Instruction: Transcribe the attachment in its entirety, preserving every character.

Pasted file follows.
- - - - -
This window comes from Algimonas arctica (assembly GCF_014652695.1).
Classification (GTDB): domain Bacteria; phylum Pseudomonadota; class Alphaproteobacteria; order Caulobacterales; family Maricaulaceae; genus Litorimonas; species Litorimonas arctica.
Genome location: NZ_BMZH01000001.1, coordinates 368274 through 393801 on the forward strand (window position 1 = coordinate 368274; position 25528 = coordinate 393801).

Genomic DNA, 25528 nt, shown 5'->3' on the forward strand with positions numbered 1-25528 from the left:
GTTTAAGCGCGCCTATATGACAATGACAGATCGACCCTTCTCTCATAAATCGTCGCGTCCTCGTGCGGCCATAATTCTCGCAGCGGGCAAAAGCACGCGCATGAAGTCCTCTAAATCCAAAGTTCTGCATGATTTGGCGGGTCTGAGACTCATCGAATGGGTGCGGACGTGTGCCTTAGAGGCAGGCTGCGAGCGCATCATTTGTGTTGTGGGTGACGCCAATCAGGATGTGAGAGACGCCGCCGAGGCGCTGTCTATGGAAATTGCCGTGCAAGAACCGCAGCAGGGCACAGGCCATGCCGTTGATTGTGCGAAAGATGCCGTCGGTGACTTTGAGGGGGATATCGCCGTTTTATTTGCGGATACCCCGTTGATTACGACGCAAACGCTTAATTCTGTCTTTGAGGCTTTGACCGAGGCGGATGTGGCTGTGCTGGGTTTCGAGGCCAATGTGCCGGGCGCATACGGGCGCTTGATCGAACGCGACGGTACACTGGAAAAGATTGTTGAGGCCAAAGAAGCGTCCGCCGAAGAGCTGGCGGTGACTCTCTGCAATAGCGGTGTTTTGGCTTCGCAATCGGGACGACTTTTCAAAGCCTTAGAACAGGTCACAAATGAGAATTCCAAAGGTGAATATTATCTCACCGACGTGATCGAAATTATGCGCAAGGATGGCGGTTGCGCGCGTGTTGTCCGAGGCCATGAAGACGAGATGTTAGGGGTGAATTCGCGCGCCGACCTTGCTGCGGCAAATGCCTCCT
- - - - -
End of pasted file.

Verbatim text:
This window comes from Algimonas arctica (assembly GCF_014652695.1).
Classification (GTDB): domain Bacteria; phylum Pseudomonadota; class Alphaproteobacteria; order Caulobacterales; family Maricaulaceae; genus Litorimonas; species Litorimonas arctica.
Genome location: NZ_BMZH01000001.1, coordinates 368274 through 393801 on the forward strand (window position 1 = coordinate 368274; position 25528 = coordinate 393801).

Genomic DNA, 25528 nt, shown 5'->3' on the forward strand with positions numbered 1-25528 from the left:
GTTTAAGCGCGCCTATATGACAATGACAGATCGACCCTTCTCTCATAAATCGTCGCGTCCTCGTGCGGCCATAATTCTCGCAGCGGGCAAAAGCACGCGCATGAAGTCCTCTAAATCCAAAGTTCTGCATGATTTGGCGGGTCTGAGACTCATCGAATGGGTGCGGACGTGTGCCTTAGAGGCAGGCTGCGAGCGCATCATTTGTGTTGTGGGTGACGCCAATCAGGATGTGAGAGACGCCGCCGAGGCGCTGTCTATGGAAATTGCCGTGCAAGAACCGCAGCAGGGCACAGGCCATGCCGTTGATTGTGCGAAAGATGCCGTCGGTGACTTTGAGGGGGATATCGCCGTTTTATTTGCGGATACCCCGTTGATTACGACGCAAACGCTTAATTCTGTCTTTGAGGCTTTGACCGAGGCGGATGTGGCTGTGCTGGGTTTCGAGGCCAATGTGCCGGGCGCATACGGGCGCTTGATCGAACGCGACGGTACACTGGAAAAGATTGTTGAGGCCAAAGAAGCGTCCGCCGAAGAGCTGGCGGTGACTCTCTGCAATAGCGGTGTTTTGGCTTCGCAATCGGGACGACTTTTCAAAGCCTTAGAACAGGTCACAAATGAGAATTCCAAAGGTGAATATTATCTCACCGACGTGATCGAAATTATGCGCAAGGATGGCGGTTGCGCGCGTGTTGTCCGAGGCCATGAAGACGAGATGTTAGGGGTGAATTCGCGCGCCGACCTTGCTGCGGCAAATGCCTCCT